To this end, we chose two vineyards located in two districts (“Contrade”) of the Etna area. These vineyards were 5 km from each other, but had completely different characteristics in terms of climate, one being close to a river and the other being at a higher elevation. To validate the use of E-nose in the study of aromatic maturity, the grapes from both vineyards were harvested at three developmental stages and at different sugar levels in degrees Brix (T0 = 18 ± 1 °Bx, T1 = 21 ± 1 °Bx and T2 = 23 ± 1 °Bx).

Materials and methods

1. Materials and experimental procedure

The experimental studies were carried out in two Nerello Mascalese (Vitis Vinifera) vineyards located in two districts (“Contrade”) 5 km from each other: 08 Alto and Solicchiata. The Etna area is known for its variable orographic and climatic conditions. The vineyards are located in the northern area of the Etna region. The 08 Alto vineyard was planted in 2008, has an area of 1.2 ha, an elevation of 555 m a.s.l. and a north-south orientation. Solicchiata vineyard contains older vines that were planted about 40 years before the time of writing, and has an area of 0.5 ha, an elevation of 678 m a.s.l. and a north-south orientation. The adopted pruning system is double spurred cordon with 10 buds per vine, a vine distance of 1.4 m x 2.3 m and the same clone grafted onto R108 rootstock. Both vineyards are managed in the same way. The chemical-physical composition (provided by the winery) of the vineyard soil is reported in Table 1: according to the typical characteristics of Etna area, the soil mostly consists of sand without limestone.

Table 1. Chemical-physical composition of the vineyard soils.



08 Alto




70 ± 3

80 ± 2



25 ± 1

18 ± 1



5 ± 0

2 ± 0

Organic matter


1.1 ± 0.1

1.2 ± 0.1

Total limestone


Active limestone


Total nitrogen


3.1 ± 0.1

4.3 ± 0.2



12.6 ± 0.3

14.4 ± 0.2



7.63 ± 0.03

7.01 ± 0.02

Cation Exchange Capacity

meq/100 g

24.5 ± 0.3

22.0 ± 0.3


meq/100 g

3.1 ± 0.2

1.7 ± 0.1


meq/100 g

1.0 ± 0.1

1.2 ± 0.1

Data are the mean (± standard deviation) of three soil samples. LOQ = Limit of Quantification.

Both vineyards have similar soil characteristics, despite 08 Alto being close to a river and Solicchiata being far from the river with a different soil texture (less stony). The orographic situation and the presence of the river affects the microclimate. The 08 Alto vineyard environment is typically more humid, sometimes reaching dew point on the leaves, while Solicchiata has a windier climate with a light breeze in the afternoon.

In the experiment, grape maturity was monitored in each vineyard. Fifteen grape clusters were collected at different points (according to a cross design) in the vineyard and at three maturity stages based on sugar content (T0 = 18 ± 1 °Bx, T1 = 21 ± 1 °Bx and T2 = 23 ± 1 °Bx). The 15 grape bunches were then destemmed and divided into three lots (5 bunches each), each lot crushed using a juice extractor (JU3701 Frutelia Centrifuge Moulinex, Ecully, France). The resulting must immediately underwent titratable acidity analysis (g/L tartaric acid). The rest of must of each lot was frozen for further analyses.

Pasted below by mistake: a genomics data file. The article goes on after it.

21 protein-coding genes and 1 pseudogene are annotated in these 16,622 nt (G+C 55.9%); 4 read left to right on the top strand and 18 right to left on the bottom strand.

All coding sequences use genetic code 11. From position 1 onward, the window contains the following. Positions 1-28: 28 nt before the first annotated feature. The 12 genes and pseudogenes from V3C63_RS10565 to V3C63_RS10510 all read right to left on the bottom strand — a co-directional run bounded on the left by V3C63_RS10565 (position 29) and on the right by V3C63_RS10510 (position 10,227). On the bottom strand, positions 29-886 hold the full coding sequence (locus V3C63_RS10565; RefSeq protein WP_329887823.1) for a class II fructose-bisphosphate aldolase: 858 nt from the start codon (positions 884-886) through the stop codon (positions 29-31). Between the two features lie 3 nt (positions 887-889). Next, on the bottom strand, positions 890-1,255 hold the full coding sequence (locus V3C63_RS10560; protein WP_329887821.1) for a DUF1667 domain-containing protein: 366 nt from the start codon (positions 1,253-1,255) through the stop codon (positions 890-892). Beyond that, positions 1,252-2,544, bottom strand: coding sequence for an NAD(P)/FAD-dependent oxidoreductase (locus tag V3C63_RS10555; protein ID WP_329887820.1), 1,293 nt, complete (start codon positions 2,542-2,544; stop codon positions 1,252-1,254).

2. Chemical analysis

The frozen must was thawed, centrifuged (6869 g for 5 min at 22 °C), filtered (0.82 µm paper filter) and analysed using a calibrated Fourier transform infrared WineScan® FT 120 (Foss Analytics, Hillerod, Denmark) to determine the following oenological parameters: pH, titratable acidity (g/L tartaric acid), volatile acidity (g/L acetic acid), malic acid (g/L), tartaric acid (g/L), lactic acid (g/L), glycerol (g/L), yeast assimilable nitrogen (YAN) (mg/L), SO4 (g/L), total anthocyanins (mg/L malvidin), and total polyphenols (mg/L gallic acid). Each sample (each lot) was analysed three times; 3 WineScan® readings. The accuracy of the WineScan® analyses was verified via destructive analyses performed using the standard methods as previously reported (Bianchi et al., 2021).

3. HPLC analysis

Grape monoglucoside-anthocyanins were characterised by HPLC using a PU-2089 Plus quaternary pump (Jasco International Co., Ltd., Tokyo, Japan) equipped with a degasser, an AS-2057 Plus autosampler (Jasco International Co., Ltd., Tokyo, Japan) and a CO-2060 Plus column oven (Jasco International Co., Ltd., Tokyo, Japan). Detection was carried out using an UV-2070 Plus visible detector (Jasco International Co., Ltd., Tokyo, Japan). The data were processed by ChromNAV (software version 2.3). For the analytical determination of anthocyanins, a quantity of 1 mL of grape juice diluted 1:1 with phase A was taken from the samples. The sample obtained was filtered through a 0.45 μm PVDF (Polyvinylidene fluoride) filter and then injected into the HPLC. The separation was carried out with a DionexAcclaim®120 C18 column, 5μm, 4.6×250 mm thermostated at 30 °C. The mobile phase consisted of a ternary gradient: solvent A = 50 mM ammonium dihydrogen phosphate adjusted to pH 2.6 with acid phosphoric, solvent B = 20 % solvent A and 80 % acetonitrile, and solvent C = 0.2 M orthophosphoric acid adjusted to pH 1.5 with NaOH. The phenolic compounds were identified based on their elution order, the retention times of the pure compounds and the characteristics of their UV-Vis spectra at a wavelength of 520 nm for anthocyanins.